Early in the morning on a sunny spring day, I met my friend Dora at the Port Authority in Manhattan. There we boarded a bus that would take us to a small town in New Jersey, and a doctor’s office where Dora had arranged to have an abortion.
It was 1966, I was 21, and what we were doing was illegal and dangerous.
In 1966, women had to scramble for help if they wanted to terminate a pregnancy, and often ended up in dirty back rooms with people who didn’t know what they were doing. Back then, a lot of women ended up sick or injured. Some died. Dora was lucky: She had found a doctor who performed abortions in the mornings, in his office, assisted by a nurse.
The ride took about an hour, through the west side of Manhattan and the Lincoln tunnel and into eastern New Jersey, where we found ourselves—two silent, frightened young women—in a small working-class town, with rows of houses that looked alike: two-stories, red brick, tiny alleys, no yards.
The doctor’s office was on the first floor of a house in the middle of the block. We entered through a glass-enclosed vestibule and rang the bell. A stern-faced nurse, in white uniform and cap, answered the door and motioned us in to an ordinary waiting room. Inside, the shades were drawn and the lamps were turned off, but in the morning light I could see chairs and sofa, a rug on the floor, prints of flowers on the walls. Three women who looked a lot like Dora and me—young, white, scared—were sitting quietly, and we joined them. A dim hallway off the back of the waiting room led to the inner rooms, where the doctor was and where the abortions were performed.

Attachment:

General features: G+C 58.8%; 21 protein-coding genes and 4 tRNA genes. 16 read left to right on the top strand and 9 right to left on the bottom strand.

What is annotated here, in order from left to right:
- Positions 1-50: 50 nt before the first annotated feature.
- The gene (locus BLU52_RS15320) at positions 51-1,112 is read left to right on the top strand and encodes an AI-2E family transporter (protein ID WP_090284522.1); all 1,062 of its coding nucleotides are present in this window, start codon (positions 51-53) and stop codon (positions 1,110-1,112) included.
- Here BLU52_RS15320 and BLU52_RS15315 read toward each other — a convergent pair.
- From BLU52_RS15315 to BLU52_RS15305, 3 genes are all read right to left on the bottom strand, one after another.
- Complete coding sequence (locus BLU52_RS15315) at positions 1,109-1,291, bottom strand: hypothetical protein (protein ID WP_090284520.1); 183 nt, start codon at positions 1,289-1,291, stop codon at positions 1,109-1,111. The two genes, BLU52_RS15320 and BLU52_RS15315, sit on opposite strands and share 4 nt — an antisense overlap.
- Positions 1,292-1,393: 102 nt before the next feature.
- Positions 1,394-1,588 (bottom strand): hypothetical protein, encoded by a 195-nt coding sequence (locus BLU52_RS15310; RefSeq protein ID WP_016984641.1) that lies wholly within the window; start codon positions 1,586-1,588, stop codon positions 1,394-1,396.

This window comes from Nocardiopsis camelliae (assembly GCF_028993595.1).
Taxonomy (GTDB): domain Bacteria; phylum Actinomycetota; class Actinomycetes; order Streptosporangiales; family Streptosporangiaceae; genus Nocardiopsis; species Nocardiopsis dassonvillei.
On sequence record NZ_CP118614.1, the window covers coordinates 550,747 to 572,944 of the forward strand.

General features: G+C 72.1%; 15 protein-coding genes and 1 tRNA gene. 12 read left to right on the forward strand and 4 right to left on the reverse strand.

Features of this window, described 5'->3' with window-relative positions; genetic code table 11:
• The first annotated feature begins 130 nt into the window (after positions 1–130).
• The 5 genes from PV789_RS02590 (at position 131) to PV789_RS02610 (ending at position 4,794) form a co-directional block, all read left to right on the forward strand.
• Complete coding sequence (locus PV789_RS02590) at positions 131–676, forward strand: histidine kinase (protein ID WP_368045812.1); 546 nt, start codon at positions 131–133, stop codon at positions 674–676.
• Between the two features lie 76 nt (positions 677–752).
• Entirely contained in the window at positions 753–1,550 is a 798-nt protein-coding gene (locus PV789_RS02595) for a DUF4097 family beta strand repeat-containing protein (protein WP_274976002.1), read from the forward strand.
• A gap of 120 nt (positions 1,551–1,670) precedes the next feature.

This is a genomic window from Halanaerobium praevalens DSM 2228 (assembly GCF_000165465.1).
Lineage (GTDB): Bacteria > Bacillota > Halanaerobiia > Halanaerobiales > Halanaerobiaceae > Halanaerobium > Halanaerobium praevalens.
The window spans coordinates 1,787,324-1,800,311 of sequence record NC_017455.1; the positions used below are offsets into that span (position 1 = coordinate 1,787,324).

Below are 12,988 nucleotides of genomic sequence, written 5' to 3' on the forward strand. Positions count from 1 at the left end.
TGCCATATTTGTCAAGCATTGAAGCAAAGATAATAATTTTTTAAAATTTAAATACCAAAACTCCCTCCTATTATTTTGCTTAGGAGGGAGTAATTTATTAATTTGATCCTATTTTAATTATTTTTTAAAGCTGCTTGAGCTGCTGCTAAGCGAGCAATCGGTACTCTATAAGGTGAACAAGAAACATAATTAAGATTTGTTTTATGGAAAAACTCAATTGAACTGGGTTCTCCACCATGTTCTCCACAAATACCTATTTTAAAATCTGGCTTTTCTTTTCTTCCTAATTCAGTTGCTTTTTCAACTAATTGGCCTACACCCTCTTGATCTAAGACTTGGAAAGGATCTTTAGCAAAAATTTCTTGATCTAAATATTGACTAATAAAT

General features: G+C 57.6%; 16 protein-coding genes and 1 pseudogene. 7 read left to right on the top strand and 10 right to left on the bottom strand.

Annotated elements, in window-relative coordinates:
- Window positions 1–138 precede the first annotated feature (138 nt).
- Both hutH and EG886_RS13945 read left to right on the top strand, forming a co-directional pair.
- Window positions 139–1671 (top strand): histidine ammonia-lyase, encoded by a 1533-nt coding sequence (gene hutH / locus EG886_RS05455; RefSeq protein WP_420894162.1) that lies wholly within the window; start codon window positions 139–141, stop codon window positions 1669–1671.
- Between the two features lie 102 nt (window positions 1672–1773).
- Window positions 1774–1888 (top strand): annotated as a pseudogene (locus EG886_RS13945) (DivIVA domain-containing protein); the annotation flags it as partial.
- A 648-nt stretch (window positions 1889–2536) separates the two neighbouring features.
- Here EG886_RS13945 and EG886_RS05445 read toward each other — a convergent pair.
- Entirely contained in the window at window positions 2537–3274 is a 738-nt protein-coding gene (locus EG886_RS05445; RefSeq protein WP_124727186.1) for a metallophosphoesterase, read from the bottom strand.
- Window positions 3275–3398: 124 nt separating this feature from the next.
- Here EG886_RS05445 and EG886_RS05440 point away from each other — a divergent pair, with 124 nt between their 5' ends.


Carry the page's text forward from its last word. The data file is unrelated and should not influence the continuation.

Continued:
From where I sat, I could see the shadows of others as they entered the vestibule and rang the bell, and right after us three more women arrived and then two more. In all, 10 abortions were scheduled for that morning. The nurse told everyone to be quiet and leave the lights off. The abortions took about 10 to 15 minutes, she said, and afterwards the women would rest in the recovery room for a short while before coming back out to the waiting room, where they would continue to recover, and then leave as soon as they could.
It was an efficient system, designed to take as short a time as possible, and it depended on there being no complications. But of course, there were complications: some women were more pregnant than they had thought, some took longer to recover, some procedures ran into unexpected difficulty. The women needed to leave as soon as possible, so were given only mild sedation and local anesthesia and no medication for pain.
The hallway was short. I could hear sounds from the back: mumbled voices, rustling, a chair scraping the floor. Soon a woman emerged, slightly older than the rest of us, care worn, skinny. She was woozy and unsteady and sank into a chair, closed her eyes and took a deep breath. She sat like that for a while, then got up, wrapped her arms around her belly, and began walking around the room, once, twice, three times, slowly at first and then a little faster until she seemed stronger and more alert—and finally, after a last deep breath, was able to gather her things and leave. In the meantime, the nurse called another woman and led her to the back.